Data protection gone too far: questionnaire survey of patients’ and visitors’ views about having their names displayed in hospital BMJ Volume 329, p 1491
Removing patient name boards from hospital wards because they do not comply with the Data Protection Act 1998 may risk the safe delivery of care to patients, argue researchers in this week's Christmas issue of the BMJ.
Patients in wards used to be identifiable from name boards at the nursing station and by name cards above their beds. Since their removal, patients have been misplaced as no one was aware that they were still in hospital.
Believing this to be an unacceptable and dangerous practice, a team of doctors in Wales did a survey to find out how patients and visitors felt about having patients' names displayed on the wards.
The survey included 243 patients and 215 visitors from orthopaedic and surgical wards. Overall, 233 (96%) patients were in favour of having their names written on name boards, and 194 (90%) of the visitors did not think this infringed upon patients' privacy.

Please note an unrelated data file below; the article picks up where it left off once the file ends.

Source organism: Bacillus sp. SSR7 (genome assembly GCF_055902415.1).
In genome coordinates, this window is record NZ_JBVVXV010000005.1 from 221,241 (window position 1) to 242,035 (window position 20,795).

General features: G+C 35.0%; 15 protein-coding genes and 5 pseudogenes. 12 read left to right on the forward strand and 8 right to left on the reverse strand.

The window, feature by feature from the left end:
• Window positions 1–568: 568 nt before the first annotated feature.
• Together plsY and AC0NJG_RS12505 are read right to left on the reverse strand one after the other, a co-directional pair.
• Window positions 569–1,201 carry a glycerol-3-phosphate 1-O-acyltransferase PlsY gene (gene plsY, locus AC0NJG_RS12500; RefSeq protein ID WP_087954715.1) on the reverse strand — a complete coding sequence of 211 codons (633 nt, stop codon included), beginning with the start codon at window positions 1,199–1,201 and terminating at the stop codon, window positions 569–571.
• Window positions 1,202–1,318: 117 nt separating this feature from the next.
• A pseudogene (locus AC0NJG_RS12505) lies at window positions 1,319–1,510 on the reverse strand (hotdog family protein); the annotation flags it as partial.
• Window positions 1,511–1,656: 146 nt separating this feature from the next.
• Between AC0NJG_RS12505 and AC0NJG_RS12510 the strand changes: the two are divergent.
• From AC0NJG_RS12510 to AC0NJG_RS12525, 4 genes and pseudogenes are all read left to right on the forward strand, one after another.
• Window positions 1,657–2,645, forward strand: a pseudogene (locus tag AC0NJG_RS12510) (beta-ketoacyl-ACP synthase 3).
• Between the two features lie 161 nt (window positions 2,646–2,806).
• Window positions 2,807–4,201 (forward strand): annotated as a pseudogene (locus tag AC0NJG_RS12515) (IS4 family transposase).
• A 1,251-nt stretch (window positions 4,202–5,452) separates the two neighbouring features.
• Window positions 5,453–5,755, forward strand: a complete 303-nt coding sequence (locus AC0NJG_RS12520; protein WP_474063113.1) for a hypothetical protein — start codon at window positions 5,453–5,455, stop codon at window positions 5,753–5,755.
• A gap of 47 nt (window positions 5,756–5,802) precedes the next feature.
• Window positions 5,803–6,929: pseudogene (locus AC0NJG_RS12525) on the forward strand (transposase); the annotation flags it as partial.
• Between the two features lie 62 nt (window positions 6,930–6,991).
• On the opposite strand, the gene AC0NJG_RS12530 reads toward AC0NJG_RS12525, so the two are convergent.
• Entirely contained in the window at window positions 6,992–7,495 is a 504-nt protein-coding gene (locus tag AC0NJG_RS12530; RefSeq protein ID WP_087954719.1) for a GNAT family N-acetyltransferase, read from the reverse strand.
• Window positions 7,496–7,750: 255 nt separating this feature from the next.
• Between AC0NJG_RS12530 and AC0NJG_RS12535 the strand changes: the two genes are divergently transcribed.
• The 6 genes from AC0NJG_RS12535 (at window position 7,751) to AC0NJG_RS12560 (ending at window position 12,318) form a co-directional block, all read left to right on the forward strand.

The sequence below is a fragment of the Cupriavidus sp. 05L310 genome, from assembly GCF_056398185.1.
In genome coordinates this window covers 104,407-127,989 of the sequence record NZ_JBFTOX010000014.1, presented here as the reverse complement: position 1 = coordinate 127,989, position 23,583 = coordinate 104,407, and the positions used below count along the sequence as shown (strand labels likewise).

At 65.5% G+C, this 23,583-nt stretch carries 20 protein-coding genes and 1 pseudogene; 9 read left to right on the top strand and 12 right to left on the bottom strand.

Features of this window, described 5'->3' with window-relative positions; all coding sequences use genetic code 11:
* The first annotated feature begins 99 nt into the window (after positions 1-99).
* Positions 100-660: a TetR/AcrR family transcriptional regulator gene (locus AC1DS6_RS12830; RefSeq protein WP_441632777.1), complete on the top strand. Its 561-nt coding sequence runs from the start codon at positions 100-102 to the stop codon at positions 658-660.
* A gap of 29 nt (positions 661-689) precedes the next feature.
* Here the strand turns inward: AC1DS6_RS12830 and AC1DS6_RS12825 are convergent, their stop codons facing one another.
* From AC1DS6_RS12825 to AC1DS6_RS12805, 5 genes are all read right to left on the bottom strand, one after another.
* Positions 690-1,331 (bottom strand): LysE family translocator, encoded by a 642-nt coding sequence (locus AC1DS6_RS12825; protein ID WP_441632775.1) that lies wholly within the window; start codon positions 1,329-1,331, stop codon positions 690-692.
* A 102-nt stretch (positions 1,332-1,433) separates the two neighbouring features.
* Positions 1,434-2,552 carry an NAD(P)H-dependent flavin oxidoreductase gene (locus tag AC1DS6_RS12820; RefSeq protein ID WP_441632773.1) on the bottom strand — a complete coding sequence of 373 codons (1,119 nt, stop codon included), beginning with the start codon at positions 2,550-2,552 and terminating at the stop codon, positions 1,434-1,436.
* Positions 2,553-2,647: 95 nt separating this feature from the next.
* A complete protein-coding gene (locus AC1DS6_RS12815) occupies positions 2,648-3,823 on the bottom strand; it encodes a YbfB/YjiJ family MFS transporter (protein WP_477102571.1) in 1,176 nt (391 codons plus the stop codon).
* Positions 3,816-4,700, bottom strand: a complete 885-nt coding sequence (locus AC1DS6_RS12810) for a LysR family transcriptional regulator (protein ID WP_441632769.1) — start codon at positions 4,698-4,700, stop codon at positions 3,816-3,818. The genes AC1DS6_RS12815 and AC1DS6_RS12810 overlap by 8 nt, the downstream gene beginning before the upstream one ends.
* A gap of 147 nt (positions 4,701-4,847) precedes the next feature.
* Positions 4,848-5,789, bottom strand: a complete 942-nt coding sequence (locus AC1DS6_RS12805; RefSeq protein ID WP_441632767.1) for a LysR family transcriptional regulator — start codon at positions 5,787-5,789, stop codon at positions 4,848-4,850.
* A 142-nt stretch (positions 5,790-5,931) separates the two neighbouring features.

When asked about name cards, 236 (97%) patients and 201 (93%) visitors were in favour of names being displayed. Only 16 (3%) were opposed to having name boards placed in the open
Most patients and visitors do not object to having their names displayed either on cards above their beds or on name boards in front of the nurses' station, say the authors. Name boards and name cards should be clearly displayed to ensure the safe delivery of care to patients, they conclude.
Source: Eurekalert & othersLast reviewed: By John M. Grohol, Psy.D. on 21 Feb 2009
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